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General News | Nov 19, 2004

Second round of polio immunization begins

GNA

Accra, Nov. 19, GNA - The second round of cross-border polio immunization started on Friday in Ghana and other 23 African countries. The house-to-house campaign follows a successful first round held last month.

A statement from the UN Children's Fund (UNICEF) said vaccinators plan to reach every child less than five years old and even more than the 80 million immunized during the last round on the Continent. The campaign would further focus on children in remote and hard to reach communities.

UNICEF said vaccinators were able to reach approximately 90 per cent of children under five years in many participating countries. In addition vitamin A, which can reduce child mortality by over 20 per cent and prevent blindness, will also administered with the polio vaccine in several countries.

The statement said concern was paramount for children in C=F4te d'Ivoire, where conflict had forced a postponement of the immunization drive.

"The upsurge in violence in the country and the resultant increase in cross-border movements as the population seeks safe haven could carry virus into countries neighbouring C=F4te d'Ivoire." UNICEF urged nations bordering all conflict-affected countries to strengthen polio surveillance and make special plans to immunize children who were difficult to reach, along borders wherever there was high population movement.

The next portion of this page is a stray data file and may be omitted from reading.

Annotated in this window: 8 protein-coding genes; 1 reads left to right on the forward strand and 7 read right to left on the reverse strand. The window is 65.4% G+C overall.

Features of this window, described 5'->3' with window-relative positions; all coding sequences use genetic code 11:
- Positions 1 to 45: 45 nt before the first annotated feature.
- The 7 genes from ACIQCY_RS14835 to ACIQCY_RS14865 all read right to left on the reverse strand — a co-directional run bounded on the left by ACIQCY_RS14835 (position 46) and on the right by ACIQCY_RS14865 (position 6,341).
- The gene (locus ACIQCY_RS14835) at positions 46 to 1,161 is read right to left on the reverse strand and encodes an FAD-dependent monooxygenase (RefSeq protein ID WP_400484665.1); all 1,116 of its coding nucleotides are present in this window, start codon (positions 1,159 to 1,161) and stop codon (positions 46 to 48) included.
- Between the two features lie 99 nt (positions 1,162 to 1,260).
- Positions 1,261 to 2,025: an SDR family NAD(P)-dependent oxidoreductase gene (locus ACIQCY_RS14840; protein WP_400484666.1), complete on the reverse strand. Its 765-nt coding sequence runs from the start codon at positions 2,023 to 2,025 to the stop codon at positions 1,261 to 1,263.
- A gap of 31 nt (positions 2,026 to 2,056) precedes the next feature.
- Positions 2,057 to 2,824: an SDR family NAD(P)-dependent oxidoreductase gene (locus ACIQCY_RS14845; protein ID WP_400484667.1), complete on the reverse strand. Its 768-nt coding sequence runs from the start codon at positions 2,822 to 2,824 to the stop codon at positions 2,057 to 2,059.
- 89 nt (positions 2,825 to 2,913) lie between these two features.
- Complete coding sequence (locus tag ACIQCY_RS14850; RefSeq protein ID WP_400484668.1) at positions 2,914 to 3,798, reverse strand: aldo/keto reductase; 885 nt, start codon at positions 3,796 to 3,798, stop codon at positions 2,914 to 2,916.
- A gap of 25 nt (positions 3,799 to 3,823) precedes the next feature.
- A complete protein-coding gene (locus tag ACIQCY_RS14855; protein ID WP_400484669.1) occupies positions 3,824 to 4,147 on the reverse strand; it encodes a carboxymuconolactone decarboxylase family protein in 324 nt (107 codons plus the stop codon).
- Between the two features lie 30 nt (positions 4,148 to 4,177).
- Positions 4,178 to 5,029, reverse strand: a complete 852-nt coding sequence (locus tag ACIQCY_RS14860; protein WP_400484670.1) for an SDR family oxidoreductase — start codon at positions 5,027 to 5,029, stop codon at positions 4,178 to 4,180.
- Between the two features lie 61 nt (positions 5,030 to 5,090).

The statement said the continuing reach of immunization drives was being curtailed by a funding shortfall of 200 million dollars for the coming year of which 35 million was needed urgently in order to carry out low season campaigns in the early part of 2005. Despite the situation in C=F4te, African governments are hopeful that these immunization drives will bring polio back under control in the Region.

The statement said stopping polio in Africa was the key to global eradication efforts.

The immunization efforts are supported by the Global Polio Eradication Initiative; World Health Organization; Rotary International; US Centre for Disease Control and Prevention and UNICEF.

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